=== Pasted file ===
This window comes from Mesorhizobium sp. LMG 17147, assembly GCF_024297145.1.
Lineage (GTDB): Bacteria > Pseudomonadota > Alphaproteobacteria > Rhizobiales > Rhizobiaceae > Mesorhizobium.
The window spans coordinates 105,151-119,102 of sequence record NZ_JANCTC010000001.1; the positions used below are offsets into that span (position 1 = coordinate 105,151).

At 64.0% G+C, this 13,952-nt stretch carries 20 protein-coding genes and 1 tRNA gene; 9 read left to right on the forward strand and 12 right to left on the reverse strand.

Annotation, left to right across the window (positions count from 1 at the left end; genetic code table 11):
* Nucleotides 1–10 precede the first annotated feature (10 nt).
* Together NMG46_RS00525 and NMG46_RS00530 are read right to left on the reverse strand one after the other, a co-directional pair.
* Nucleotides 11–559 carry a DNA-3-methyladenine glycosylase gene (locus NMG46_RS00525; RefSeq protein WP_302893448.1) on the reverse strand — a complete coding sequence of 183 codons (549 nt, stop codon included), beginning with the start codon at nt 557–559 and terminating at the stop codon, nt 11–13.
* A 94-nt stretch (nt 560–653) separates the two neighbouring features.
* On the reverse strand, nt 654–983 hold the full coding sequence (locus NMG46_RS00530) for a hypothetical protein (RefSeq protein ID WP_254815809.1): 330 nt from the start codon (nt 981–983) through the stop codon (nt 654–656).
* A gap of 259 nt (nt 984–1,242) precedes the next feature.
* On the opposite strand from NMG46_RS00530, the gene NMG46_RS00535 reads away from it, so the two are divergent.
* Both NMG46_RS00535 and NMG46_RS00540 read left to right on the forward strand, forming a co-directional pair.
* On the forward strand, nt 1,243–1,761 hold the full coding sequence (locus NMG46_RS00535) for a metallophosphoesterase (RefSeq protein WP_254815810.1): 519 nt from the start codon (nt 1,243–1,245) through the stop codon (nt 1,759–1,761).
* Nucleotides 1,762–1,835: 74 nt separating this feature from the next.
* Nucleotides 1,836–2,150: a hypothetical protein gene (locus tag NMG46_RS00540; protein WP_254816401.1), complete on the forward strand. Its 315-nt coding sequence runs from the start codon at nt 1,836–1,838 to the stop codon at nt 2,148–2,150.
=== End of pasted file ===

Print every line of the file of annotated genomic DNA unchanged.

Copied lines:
This window comes from Mesorhizobium sp. LMG 17147, assembly GCF_024297145.1.
Lineage (GTDB): Bacteria > Pseudomonadota > Alphaproteobacteria > Rhizobiales > Rhizobiaceae > Mesorhizobium.
The window spans coordinates 105,151-119,102 of sequence record NZ_JANCTC010000001.1; the positions used below are offsets into that span (position 1 = coordinate 105,151).

At 64.0% G+C, this 13,952-nt stretch carries 20 protein-coding genes and 1 tRNA gene; 9 read left to right on the forward strand and 12 right to left on the reverse strand.

Annotation, left to right across the window (positions count from 1 at the left end; genetic code table 11):
* Nucleotides 1–10 precede the first annotated feature (10 nt).
* Together NMG46_RS00525 and NMG46_RS00530 are read right to left on the reverse strand one after the other, a co-directional pair.
* Nucleotides 11–559 carry a DNA-3-methyladenine glycosylase gene (locus NMG46_RS00525; RefSeq protein WP_302893448.1) on the reverse strand — a complete coding sequence of 183 codons (549 nt, stop codon included), beginning with the start codon at nt 557–559 and terminating at the stop codon, nt 11–13.
* A 94-nt stretch (nt 560–653) separates the two neighbouring features.
* On the reverse strand, nt 654–983 hold the full coding sequence (locus NMG46_RS00530) for a hypothetical protein (RefSeq protein ID WP_254815809.1): 330 nt from the start codon (nt 981–983) through the stop codon (nt 654–656).
* A gap of 259 nt (nt 984–1,242) precedes the next feature.
* On the opposite strand from NMG46_RS00530, the gene NMG46_RS00535 reads away from it, so the two are divergent.
* Both NMG46_RS00535 and NMG46_RS00540 read left to right on the forward strand, forming a co-directional pair.
* On the forward strand, nt 1,243–1,761 hold the full coding sequence (locus NMG46_RS00535) for a metallophosphoesterase (RefSeq protein WP_254815810.1): 519 nt from the start codon (nt 1,243–1,245) through the stop codon (nt 1,759–1,761).
* Nucleotides 1,762–1,835: 74 nt separating this feature from the next.
* Nucleotides 1,836–2,150: a hypothetical protein gene (locus tag NMG46_RS00540; protein WP_254816401.1), complete on the forward strand. Its 315-nt coding sequence runs from the start codon at nt 1,836–1,838 to the stop codon at nt 2,148–2,150.